The regulator has taken the ‘difficult decision to balance the risk to fitness to practise activity against concerns about governance’, according to a letter sent to dismissed panel members on 8 August by board member Brenda Maitland, chairperson of the NMC appointments, and director of fitness to practise Ian Todd.
Last month NT revealed the NMC’s proposals to reduce the number of existing panellists, whose term of office is due to come to an end in September.
The move is part of a previously stated NMC aim to ensure that its pool of panellists ‘better reflects’ the diversity of the nurses and midwives on its register (NT News, 29 July, p4).
An NMC spokesperson confirmed the 66 panellists would not be taking on new cases after 30 September, although they had been asked to complete any cases they have begun to work on, even if this means staying on.
Despite the letter’s admission of a ‘risk to fitness to practise activity’, the NMC spokesperson said the regulator was ‘not anticipating problems covering hearings’.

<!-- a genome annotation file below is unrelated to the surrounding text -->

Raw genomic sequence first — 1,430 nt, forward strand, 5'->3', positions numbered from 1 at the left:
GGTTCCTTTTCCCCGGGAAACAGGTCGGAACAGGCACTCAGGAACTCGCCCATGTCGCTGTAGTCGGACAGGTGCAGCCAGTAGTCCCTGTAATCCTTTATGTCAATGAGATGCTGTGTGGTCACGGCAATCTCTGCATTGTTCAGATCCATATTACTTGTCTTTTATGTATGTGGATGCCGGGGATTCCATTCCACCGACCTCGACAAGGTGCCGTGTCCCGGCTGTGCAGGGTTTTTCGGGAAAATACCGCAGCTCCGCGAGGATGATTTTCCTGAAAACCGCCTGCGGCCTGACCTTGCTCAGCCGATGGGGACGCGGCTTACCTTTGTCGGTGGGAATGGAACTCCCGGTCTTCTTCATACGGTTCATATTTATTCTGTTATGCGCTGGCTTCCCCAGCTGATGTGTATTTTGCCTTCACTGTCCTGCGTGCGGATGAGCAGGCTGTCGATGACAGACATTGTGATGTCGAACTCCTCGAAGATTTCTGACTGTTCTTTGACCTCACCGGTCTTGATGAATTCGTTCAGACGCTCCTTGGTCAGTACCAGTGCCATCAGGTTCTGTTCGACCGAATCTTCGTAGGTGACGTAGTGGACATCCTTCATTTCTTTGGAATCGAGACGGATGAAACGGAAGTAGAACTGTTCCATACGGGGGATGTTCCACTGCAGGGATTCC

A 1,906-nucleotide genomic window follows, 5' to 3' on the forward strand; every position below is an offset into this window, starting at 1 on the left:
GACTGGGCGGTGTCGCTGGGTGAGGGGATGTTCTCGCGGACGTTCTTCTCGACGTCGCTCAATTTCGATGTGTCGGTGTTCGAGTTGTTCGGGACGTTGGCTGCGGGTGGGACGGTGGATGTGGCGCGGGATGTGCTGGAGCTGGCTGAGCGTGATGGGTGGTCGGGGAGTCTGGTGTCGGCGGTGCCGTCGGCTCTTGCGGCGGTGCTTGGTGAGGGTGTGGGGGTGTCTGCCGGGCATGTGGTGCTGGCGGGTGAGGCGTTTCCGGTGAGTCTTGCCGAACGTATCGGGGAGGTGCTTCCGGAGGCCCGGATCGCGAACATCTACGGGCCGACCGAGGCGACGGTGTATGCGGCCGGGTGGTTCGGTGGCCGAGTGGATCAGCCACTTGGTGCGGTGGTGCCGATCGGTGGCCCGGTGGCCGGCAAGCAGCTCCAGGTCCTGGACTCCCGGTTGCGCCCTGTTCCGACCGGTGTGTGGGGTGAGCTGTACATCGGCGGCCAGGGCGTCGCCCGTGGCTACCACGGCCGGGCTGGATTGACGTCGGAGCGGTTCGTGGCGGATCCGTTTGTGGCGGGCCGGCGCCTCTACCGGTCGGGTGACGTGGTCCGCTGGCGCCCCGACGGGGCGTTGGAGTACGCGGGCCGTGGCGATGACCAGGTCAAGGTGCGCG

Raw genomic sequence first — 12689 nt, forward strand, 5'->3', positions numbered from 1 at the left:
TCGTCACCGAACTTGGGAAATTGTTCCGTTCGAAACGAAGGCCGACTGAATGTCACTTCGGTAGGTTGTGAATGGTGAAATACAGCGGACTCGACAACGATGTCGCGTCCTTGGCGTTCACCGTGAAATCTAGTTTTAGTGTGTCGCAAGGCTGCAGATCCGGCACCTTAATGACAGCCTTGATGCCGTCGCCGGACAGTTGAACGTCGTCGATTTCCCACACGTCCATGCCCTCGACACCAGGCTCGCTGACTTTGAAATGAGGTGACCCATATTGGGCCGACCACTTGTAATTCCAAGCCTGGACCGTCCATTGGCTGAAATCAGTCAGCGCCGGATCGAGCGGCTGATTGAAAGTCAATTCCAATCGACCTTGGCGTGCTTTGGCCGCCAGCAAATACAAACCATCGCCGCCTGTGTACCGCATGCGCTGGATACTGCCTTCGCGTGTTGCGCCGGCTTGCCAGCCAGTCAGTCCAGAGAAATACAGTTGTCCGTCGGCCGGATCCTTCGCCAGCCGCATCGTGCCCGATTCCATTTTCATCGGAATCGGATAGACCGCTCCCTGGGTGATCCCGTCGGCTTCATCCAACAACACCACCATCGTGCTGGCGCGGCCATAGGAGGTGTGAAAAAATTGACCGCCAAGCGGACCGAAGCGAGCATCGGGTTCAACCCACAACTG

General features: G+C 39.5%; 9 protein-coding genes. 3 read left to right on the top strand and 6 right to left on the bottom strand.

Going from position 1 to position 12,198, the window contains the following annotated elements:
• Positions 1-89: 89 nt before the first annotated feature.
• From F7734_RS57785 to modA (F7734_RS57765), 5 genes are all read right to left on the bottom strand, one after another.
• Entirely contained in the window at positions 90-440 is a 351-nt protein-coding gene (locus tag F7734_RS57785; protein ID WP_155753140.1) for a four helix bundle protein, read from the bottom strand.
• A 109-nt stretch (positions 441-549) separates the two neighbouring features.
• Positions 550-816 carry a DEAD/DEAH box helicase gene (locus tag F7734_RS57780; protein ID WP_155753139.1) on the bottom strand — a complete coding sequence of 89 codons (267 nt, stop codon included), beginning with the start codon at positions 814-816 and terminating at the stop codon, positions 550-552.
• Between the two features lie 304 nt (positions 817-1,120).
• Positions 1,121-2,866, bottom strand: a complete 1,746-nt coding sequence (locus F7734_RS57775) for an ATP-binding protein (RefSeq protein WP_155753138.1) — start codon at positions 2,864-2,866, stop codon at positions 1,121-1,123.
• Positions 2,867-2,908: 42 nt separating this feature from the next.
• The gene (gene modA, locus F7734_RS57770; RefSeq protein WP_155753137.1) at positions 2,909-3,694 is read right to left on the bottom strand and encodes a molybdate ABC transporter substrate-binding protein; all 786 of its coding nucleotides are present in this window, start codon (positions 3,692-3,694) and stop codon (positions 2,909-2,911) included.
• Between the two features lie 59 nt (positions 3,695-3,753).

The NMC now has 165 panellists. It is planning to recruit new panellists in batches of 50 every six months starting in the autumn.
David Harding-Price, a mental health clinician and one of the panellists set to leave the organisation in September, warned that the NMC was ‘getting rid of experienced panellists’.
‘At the moment I am being contacted almost daily by the NMC because their schedulers have realised that cases will not get done after the end of September,’ he said.
‘I am concerned that as a result of this standards of care provided around the country will start to decrease,’ Mr Harding-Price added.